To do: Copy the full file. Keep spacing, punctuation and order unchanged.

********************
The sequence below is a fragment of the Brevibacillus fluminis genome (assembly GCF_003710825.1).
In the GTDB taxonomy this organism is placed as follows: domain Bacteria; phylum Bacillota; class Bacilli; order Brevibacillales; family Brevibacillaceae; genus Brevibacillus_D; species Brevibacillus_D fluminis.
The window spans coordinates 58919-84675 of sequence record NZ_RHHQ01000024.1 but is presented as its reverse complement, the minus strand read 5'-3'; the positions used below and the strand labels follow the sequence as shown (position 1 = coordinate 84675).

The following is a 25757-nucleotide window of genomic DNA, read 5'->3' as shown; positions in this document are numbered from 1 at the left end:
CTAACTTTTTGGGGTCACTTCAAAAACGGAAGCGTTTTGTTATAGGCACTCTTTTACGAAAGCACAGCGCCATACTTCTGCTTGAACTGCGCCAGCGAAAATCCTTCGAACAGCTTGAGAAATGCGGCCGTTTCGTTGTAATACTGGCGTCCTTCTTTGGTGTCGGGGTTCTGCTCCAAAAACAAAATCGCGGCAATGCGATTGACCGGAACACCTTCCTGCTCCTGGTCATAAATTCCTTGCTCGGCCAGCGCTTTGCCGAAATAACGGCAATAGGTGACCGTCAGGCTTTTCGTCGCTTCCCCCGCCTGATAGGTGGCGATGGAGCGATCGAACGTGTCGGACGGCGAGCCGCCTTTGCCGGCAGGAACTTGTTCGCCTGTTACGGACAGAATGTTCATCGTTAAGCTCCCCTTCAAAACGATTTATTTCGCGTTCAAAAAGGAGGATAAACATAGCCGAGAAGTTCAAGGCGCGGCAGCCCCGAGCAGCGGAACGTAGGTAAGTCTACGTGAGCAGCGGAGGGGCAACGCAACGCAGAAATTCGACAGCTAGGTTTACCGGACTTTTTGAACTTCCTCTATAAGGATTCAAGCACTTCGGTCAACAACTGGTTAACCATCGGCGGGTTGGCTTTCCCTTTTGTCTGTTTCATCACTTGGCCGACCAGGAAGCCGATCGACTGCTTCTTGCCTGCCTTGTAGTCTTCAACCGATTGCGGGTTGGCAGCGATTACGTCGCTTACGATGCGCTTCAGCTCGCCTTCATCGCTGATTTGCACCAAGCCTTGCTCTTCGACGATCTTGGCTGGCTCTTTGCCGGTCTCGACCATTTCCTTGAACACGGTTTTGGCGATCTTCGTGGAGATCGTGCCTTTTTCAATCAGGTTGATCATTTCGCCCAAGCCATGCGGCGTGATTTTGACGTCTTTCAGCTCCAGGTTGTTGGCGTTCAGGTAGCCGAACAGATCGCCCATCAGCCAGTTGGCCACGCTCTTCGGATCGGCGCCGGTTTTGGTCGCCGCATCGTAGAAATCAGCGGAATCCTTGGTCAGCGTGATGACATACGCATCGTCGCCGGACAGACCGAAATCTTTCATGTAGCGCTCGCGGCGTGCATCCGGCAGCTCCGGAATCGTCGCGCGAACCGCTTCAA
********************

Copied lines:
The sequence below is a fragment of the Brevibacillus fluminis genome (assembly GCF_003710825.1).
In the GTDB taxonomy this organism is placed as follows: domain Bacteria; phylum Bacillota; class Bacilli; order Brevibacillales; family Brevibacillaceae; genus Brevibacillus_D; species Brevibacillus_D fluminis.
The window spans coordinates 58919-84675 of sequence record NZ_RHHQ01000024.1 but is presented as its reverse complement, the minus strand read 5'-3'; the positions used below and the strand labels follow the sequence as shown (position 1 = coordinate 84675).

The following is a 25757-nucleotide window of genomic DNA, read 5'->3' as shown; positions in this document are numbered from 1 at the left end:
CTAACTTTTTGGGGTCACTTCAAAAACGGAAGCGTTTTGTTATAGGCACTCTTTTACGAAAGCACAGCGCCATACTTCTGCTTGAACTGCGCCAGCGAAAATCCTTCGAACAGCTTGAGAAATGCGGCCGTTTCGTTGTAATACTGGCGTCCTTCTTTGGTGTCGGGGTTCTGCTCCAAAAACAAAATCGCGGCAATGCGATTGACCGGAACACCTTCCTGCTCCTGGTCATAAATTCCTTGCTCGGCCAGCGCTTTGCCGAAATAACGGCAATAGGTGACCGTCAGGCTTTTCGTCGCTTCCCCCGCCTGATAGGTGGCGATGGAGCGATCGAACGTGTCGGACGGCGAGCCGCCTTTGCCGGCAGGAACTTGTTCGCCTGTTACGGACAGAATGTTCATCGTTAAGCTCCCCTTCAAAACGATTTATTTCGCGTTCAAAAAGGAGGATAAACATAGCCGAGAAGTTCAAGGCGCGGCAGCCCCGAGCAGCGGAACGTAGGTAAGTCTACGTGAGCAGCGGAGGGGCAACGCAACGCAGAAATTCGACAGCTAGGTTTACCGGACTTTTTGAACTTCCTCTATAAGGATTCAAGCACTTCGGTCAACAACTGGTTAACCATCGGCGGGTTGGCTTTCCCTTTTGTCTGTTTCATCACTTGGCCGACCAGGAAGCCGATCGACTGCTTCTTGCCTGCCTTGTAGTCTTCAACCGATTGCGGGTTGGCAGCGATTACGTCGCTTACGATGCGCTTCAGCTCGCCTTCATCGCTGATTTGCACCAAGCCTTGCTCTTCGACGATCTTGGCTGGCTCTTTGCCGGTCTCGACCATTTCCTTGAACACGGTTTTGGCGATCTTCGTGGAGATCGTGCCTTTTTCAATCAGGTTGATCATTTCGCCCAAGCCATGCGGCGTGATTTTGACGTCTTTCAGCTCCAGGTTGTTGGCGTTCAGGTAGCCGAACAGATCGCCCATCAGCCAGTTGGCCACGCTCTTCGGATCGGCGCCGGTTTTGGTCGCCGCATCGTAGAAATCAGCGGAATCCTTGGTCAGCGTGATGACATACGCATCGTCGCCGGACAGACCGAAATCTTTCATGTAGCGCTCGCGGCGTGCATCCGGCAGCTCCGGAATCGTCGCGCGAACCGCTTCAA